Our treasure of the month first discovered in Africa: black Nile monitor lizard

A large melanistic (probably male) Nile monitor (Varanus niloticus) on the run. Kasanka National Park, Zambia, 3 November 2010 © Vera Rduch


The largest lizards on earth, monitor lizards inhabit various habitats in tropical and subtropical areas of Africa, Asia and Australia. The species exhibit extremely diverse colors and color patterns. For example, there is the bright green emerald monitor (Varanus prasinus), but also species with dot patterns or cross banding. Often the color is adapted to the habitat, serves as camouflage or contains intraspecific signals.

Even within one species of monitor lizards, coloration can vary. Black specimens are found more or less regularly in populations of different species. This black coloration is called melanism, a dark pigmentation of skin, hair, scales by very dark brown or black color pigments (melanins) occurring in the animal kingdom. “Black panthers”, black individuals of leopard or jaguar, are considered the best known. Black coloration is often genetically determined. The causes that black coloration occurs are quite different: Sometimes increased sunlight, greater humidity, lower temperature, or other factors cause individuals to be black in color. What evolutionary advantage black coloration may bring is often unknown.

Melanism in reptiles is actually a common phenomenon and is often associated with thermoregulatory benefits. In some species, entire populations may be black in color. In most cases, however, these are only isolated findings within normally colored populations. In several groups of the family Varanidae black individuals have been found so far. But the animal in question, our treasure of the month, is the first and only record of a melanistic monitor lizard of the subgenus Polydaedalus on the entire continent of Africa: the first black Nile monitor lizard, Varanus (Polydaedalus) niloticus.

However, there was no herpetologist in the field to specifically look for the black Nile monitor. It was Dr. Vera Rduch, one of our mammalogists, who was on her way to Zambia for her research on antelopes. The enthusiastic zoologist and photographer saw this monitor lizard flitting in front of her camera – only a very short moment, but it was enough for a “snapshot”. After her return to Germany, she exchanged views with her colleagues in reptile research, who were particularly interested in her observations of the monitor lizards. In fact, Prof. Dr. Wolfgang Böhme immediately noticed that this monitor lizard in the pictures was special. Quite incidentally, and almost by chance, it turned out that the picture was the very first evidence for a melanistic Nile monitor. This photographic documentation was presented in a scientific publication last year in connection with melanism within the monitor lizards.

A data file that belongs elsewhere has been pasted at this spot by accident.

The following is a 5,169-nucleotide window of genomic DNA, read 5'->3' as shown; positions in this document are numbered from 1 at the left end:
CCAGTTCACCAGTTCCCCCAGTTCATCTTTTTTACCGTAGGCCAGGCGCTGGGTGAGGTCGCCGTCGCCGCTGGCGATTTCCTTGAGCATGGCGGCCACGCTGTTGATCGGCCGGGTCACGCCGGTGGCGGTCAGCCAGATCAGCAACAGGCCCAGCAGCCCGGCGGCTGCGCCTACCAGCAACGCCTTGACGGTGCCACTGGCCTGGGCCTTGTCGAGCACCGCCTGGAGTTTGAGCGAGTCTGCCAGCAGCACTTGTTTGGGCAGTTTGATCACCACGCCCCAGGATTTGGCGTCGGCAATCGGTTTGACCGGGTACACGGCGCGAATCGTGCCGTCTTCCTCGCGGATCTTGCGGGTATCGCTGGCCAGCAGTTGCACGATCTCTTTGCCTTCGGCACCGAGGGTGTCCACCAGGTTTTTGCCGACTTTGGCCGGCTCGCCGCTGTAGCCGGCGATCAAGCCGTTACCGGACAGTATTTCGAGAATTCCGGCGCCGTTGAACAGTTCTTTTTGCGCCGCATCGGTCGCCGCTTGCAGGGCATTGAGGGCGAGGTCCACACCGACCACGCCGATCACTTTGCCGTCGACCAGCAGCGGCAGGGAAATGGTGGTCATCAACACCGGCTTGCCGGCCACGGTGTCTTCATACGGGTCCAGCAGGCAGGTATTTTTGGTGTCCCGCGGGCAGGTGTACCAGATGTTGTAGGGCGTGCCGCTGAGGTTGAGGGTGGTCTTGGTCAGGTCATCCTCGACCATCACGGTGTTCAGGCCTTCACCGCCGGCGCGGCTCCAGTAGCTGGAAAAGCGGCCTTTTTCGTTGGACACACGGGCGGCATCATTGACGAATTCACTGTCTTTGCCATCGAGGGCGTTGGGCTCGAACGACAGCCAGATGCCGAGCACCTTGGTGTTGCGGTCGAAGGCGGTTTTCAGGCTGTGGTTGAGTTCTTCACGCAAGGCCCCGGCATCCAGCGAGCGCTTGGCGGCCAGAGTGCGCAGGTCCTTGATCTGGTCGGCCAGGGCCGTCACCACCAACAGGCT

Our collections include several million specimens of a wide variety of animal species, including parts of species. Like all other collections, the tissue collection is constantly growing, providing material for genetic analyses. At the same time, there is a significant photographic database that provides essential scientific data in addition to the better-known collections. This is where the find is now recorded. With the inclusion of an image in the database, defined minimum requirements are fulfilled that apply to all scientific collections: In addition to a reliable determination of the species, i.e. the species name, the exact date of capture as well as information such as the habitat are recorded. Our experts check all data for accuracy before they are entered into the database. Of course, we take a special look at specially protected species with conservation significance.

Worldwide, 82 described monitor species are currently protected by CITES, the Washington Convention on International Trade in Endangered Species of Wild Fauna and Flora. The uncontrolled trade of live monitor lizards for the pet market and their skins for the leather industry threatens many of these species. Thousands of monitor lizards and monitor lizard skins are imported into Germany each year for the leather industry. Unfortunately, the 82 scientifically described species are often very difficult to distinguish from each other. The LIB, together with the German Federal Agency for Nature Conservation, was instrumental in developing a visual identification aid for the world’s monitor lizard species. In order to be able to really protect monitor lizards, the different species must also be clearly identified.

Further information on melanism in monitor lizards can be found in the publication accompanying this finding:

Melanism in monitor lizards (Squamata: Varanidae), with a first case in the Nile Monitor, Varanus (Polydaedalus) niloticus (Squamata: Varanidae)
by Wolfgang Böhme, Thore Koppetsch and Vera Rduch in Herpetology Notes, volume 15: 257-262 (2022) (published online on 26 April 2022)


And here is the identification key (click pdf):


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